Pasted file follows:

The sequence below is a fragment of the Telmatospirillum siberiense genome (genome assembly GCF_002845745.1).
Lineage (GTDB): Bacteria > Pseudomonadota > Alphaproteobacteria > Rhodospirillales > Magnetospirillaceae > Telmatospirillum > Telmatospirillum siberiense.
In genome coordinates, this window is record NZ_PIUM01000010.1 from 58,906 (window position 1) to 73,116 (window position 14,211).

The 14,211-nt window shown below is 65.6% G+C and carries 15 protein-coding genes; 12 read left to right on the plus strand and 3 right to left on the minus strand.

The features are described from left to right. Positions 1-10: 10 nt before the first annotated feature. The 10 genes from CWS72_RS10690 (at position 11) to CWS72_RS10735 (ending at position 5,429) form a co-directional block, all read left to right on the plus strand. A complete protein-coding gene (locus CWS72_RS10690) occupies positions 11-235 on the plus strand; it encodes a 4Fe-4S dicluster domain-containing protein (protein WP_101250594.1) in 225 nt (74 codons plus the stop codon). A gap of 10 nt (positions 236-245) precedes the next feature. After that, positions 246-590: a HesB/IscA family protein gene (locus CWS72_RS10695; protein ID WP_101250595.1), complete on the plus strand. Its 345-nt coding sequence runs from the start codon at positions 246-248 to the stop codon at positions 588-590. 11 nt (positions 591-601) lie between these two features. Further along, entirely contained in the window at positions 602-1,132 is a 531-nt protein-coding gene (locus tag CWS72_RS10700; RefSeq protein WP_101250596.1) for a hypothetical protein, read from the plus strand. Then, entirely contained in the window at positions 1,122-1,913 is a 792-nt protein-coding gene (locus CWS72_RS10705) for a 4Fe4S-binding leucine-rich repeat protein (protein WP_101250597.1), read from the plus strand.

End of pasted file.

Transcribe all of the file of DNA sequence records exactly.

The sequence below is a fragment of the Telmatospirillum siberiense genome (genome assembly GCF_002845745.1).
Lineage (GTDB): Bacteria > Pseudomonadota > Alphaproteobacteria > Rhodospirillales > Magnetospirillaceae > Telmatospirillum > Telmatospirillum siberiense.
In genome coordinates, this window is record NZ_PIUM01000010.1 from 58,906 (window position 1) to 73,116 (window position 14,211).

The 14,211-nt window shown below is 65.6% G+C and carries 15 protein-coding genes; 12 read left to right on the plus strand and 3 right to left on the minus strand.

The features are described from left to right. Positions 1-10: 10 nt before the first annotated feature. The 10 genes from CWS72_RS10690 (at position 11) to CWS72_RS10735 (ending at position 5,429) form a co-directional block, all read left to right on the plus strand. A complete protein-coding gene (locus CWS72_RS10690) occupies positions 11-235 on the plus strand; it encodes a 4Fe-4S dicluster domain-containing protein (protein WP_101250594.1) in 225 nt (74 codons plus the stop codon). A gap of 10 nt (positions 236-245) precedes the next feature. After that, positions 246-590: a HesB/IscA family protein gene (locus CWS72_RS10695; protein ID WP_101250595.1), complete on the plus strand. Its 345-nt coding sequence runs from the start codon at positions 246-248 to the stop codon at positions 588-590. 11 nt (positions 591-601) lie between these two features. Further along, entirely contained in the window at positions 602-1,132 is a 531-nt protein-coding gene (locus tag CWS72_RS10700; RefSeq protein WP_101250596.1) for a hypothetical protein, read from the plus strand. Then, entirely contained in the window at positions 1,122-1,913 is a 792-nt protein-coding gene (locus CWS72_RS10705) for a 4Fe4S-binding leucine-rich repeat protein (protein WP_101250597.1), read from the plus strand.